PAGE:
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Rebuilding Customer Trust in Financial Institutions

Written by: Isabelle Noblanc

Last month, The UK’s Prudential Regulation Authority (PRA) published its business plan, within which the issue of cyber security and operational resilience took centre stage. In introduction, the PRA’s Chief Executive, Sam Woods, stated that Britain’s financial system was “under almost constant cyber attack”.

It’s clear from recent press, that cyber threats are a world-wide problem: victims of cyber attacks in the last year alone have included banks in more than 10 countries around the world. 2017 also saw cybercriminals trying to penetrate a range of financial institutions, including bank infrastructures, e-money systems, cryptocurrency exchanges, capital management funds, and even casinos.

Criminals are also using a range of innovative new methods to gain access to financial institutions. In addition to recent attacks on systems connected through the SWIFT network, cybercriminals have been using malware to infect ATM’s, including those on financial institution’s own networks, as well as attacking remote banking systems through remote API’s, attacking PoS terminal networks, and going as far as making changes in banks’ databases to manipulate card balances.

Clearly the impact on the bottom line is important, but given the extent to which customers rely heavily on online, mobile, wearable tech and interconnected systems using state-of-the art websites and mobile apps, reputational damage and loss of trust are now the key concern for all financial institutions.

We know that operational resilience is one of paramount importance. Financial services need to give equal importance to keeping the front door open and the back door closed. But while there are well-established industry testing and exercise programmes, nowhere in the world is there an overarching prudential standard for operational resilience.

This raises the principal issue of the day: how do financial institutions drive innovation, deliver exceptional customer experience while maintaining safe networks? Well, at a basic level, there are two key considerations that should be considered as fundamental principles for development and implementation of any new technology.

Rebuilding customer trust in financial institutions

Firstly, security should be embedded within solutions right from the development stage, not just attached as part of the solution at the time of going to market. Although more and more organizations are subjecting their solutions to security testing once developed, it can be costly to wait until the very end of the development cycle to address security needs, as a failure could mean having to go right back to the drawing board again. In addition security is not a bolt-on feature  to be added later to a solution, it must be integrated throughout the different layers of solution to provide a defence in depth solution.

Secondly, security should be implemented to cover potential risks along the whole supply chain. Doing so is crucial, not only to better manage and safeguard transactions, but to ensure you have considered and fully covered any legalities around the potential for risk in third part components over which you have no control.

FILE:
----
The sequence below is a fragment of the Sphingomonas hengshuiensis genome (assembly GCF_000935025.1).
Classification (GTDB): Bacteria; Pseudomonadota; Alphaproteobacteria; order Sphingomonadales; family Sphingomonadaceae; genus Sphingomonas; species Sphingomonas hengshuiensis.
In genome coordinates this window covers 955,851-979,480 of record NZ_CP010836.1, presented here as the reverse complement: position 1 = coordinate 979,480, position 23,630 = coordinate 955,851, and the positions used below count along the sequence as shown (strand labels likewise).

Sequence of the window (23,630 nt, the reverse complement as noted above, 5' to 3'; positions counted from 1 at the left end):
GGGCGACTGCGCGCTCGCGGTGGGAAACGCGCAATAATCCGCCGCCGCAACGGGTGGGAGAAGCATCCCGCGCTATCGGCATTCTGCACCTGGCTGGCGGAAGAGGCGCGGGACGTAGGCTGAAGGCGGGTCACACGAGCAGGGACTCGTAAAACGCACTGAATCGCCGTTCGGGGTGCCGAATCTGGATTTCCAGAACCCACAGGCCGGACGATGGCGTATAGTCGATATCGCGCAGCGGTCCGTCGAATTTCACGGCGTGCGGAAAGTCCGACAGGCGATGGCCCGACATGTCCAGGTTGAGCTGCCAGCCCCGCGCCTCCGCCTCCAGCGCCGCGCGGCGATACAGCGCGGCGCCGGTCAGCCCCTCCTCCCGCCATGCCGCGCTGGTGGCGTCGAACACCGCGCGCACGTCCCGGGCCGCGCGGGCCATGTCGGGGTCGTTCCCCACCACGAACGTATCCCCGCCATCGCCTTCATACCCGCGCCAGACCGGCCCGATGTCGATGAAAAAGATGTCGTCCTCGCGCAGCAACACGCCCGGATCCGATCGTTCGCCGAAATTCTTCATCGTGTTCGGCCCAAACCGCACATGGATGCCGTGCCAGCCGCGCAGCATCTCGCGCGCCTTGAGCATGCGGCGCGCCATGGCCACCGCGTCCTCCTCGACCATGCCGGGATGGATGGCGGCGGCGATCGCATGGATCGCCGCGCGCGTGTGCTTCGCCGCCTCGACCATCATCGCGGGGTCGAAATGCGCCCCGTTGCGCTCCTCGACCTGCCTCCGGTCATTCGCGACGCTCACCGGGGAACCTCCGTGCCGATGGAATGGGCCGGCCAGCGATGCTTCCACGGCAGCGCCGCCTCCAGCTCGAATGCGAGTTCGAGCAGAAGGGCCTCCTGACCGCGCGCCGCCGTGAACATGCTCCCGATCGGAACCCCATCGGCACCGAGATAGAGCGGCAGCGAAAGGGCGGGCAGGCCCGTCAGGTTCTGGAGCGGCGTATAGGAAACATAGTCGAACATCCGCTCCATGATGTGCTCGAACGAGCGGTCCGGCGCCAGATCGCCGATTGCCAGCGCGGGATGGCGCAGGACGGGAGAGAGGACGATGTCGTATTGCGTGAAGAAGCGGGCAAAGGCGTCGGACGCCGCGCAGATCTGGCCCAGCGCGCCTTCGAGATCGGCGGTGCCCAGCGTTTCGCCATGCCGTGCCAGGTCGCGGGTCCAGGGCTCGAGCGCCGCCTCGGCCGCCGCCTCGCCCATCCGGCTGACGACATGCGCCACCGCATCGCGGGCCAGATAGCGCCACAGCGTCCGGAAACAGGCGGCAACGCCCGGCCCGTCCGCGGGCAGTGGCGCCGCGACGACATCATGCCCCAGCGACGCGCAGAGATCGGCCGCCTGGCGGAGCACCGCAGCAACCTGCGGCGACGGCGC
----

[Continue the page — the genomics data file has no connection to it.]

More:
Many solution vendors leverage third-party components as part of their solutions, but security is only as strong as its weakest link. And when it comes to trust, it is the customer-facing brand that end users will blame if something goes wrong.

But beyond the initial development stages, what else can be done? Prioritizing ongoing cyber hygiene is a perennial issue: the constant threat of cyber attacks highlights the importance of making sure your solutions remain free from known vulnerabilities and other software weaknesses.

On a more ongoing basis, as well as maintaining industry standard security protocols, it’s important to build solutions that allow for software updates, thereby making sure security keeps up to speed with the evolving risk landscape. Security is a process that entails continuously updating and adapting to the threat landscape and updating solutions is a crucial part of this process.

In addition, it’s important to ensure that these updates are cryptographically authenticated prior to installation and execution, as well as deploying ‘anti-rollback’ features to prevent installation of previous vulnerable versions, in order to prevent hackers getting in via the back door.

Ensuring the security of your solutions is a challenge, and partnering with the right expert to implement and maintain this security means finding a provider that really understands this landscape.

But there is also a competitive advantage to be had. Integrated security and robust testing is also pivotal in being first to market. Customers are discerning and are not likely to use even the most exciting of new products unless they know that their money is safe. This problem increases exponentially when considering how the world is becoming increasingly cashless and interconnected.

Balancing innovation and security is a challenge – one that is levied in equal measure to both established financial institutions and the brightest fintech start-ups. Those that fail to test their solutions and obtain the required certifications as part of their product development will fall at the first hurdle, causing them to lose the race.

Delivering a trusted solution must be prioritised over speed, building in security as part of the solution from the ground up means getting to market first and remaining there with integrity intact.

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